World Ovarian Cancer Day takes place on 8th May this year and doctors in Lancashire are encouraging women to help raise awareness.
Each year over 7,300 women in the UK are diagnosed with ovarian cancer. Fewer women in the UK live for a year following a diagnosis of ovarian cancer compared to other countries, which is shocking. Early diagnosis is therefore vital and could prolong the life of many women.
Ovarian cancer mainly affects women who have been through the menopause (usually over the age of 50) but can sometimes affect younger women.
Common symptoms include:
- Feeling bloated for a long period of time
- Swollen stomach
- Discomfort in your stomach or pelvic area
- Needing to pee more often
- Feeling full quickly when eating
- There are several signs to look out for, it does not mean you have cancer, but it is good to get things checked out and to be safe.
If you have been bloated for the last three weeks, you are experiencing other symptoms of ovarian cancer or you have a family history of the disease, please book an appointment and go see your GP.
The main treatments available include surgery, which often involves removing ovaries, the womb and the fallopian tubes. Chemotherapy is usually used after surgery to kill any remaining cancer cells but is sometimes used before surgery to shrink the cancer.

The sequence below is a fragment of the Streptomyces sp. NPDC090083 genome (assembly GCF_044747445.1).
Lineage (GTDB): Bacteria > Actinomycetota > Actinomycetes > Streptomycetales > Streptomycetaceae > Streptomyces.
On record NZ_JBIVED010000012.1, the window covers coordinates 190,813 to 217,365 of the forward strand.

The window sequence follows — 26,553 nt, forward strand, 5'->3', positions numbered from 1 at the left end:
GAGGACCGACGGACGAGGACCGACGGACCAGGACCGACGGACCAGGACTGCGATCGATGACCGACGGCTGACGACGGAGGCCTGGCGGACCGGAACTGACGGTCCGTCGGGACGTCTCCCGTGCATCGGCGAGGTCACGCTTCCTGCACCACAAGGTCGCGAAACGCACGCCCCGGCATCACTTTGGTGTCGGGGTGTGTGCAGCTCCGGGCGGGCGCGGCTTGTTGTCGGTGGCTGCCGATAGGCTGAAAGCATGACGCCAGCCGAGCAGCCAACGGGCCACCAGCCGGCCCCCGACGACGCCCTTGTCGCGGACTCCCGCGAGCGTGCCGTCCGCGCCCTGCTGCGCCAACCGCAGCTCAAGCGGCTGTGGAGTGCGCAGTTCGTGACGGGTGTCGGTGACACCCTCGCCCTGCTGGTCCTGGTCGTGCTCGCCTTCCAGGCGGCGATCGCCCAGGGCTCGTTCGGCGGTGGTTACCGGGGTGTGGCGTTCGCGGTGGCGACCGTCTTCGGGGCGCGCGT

Dr Neil Smith GP cancer lead at the CCGs said:
“At the moment, women in the UK are being diagnosed with ovarian cancer too late. We need to support local residents in understanding the symptoms, so it can be caught more quickly. The CCG cancer team have also launched the “Let’s talk cancer” campaign to make cancer part of everyday conversations.
To find out more visit: https://www.letstalkcancer.uk
“Women who feel they are experiencing symptoms of ovarian cancer should contact their GP for a check-up.
“With an early diagnosis, life expectancy increases dramatically, so it is important for women to know what the signs are before it becomes too late.”
In total, about half of women with ovarian cancer will live for at least five years after diagnosis and around one in three will live at least 10 years.
For more information about ovarian cancer, including the symptoms and treatments, visit http://www.nhs.uk. To find out about the survival statistics visit Cancer Research UK.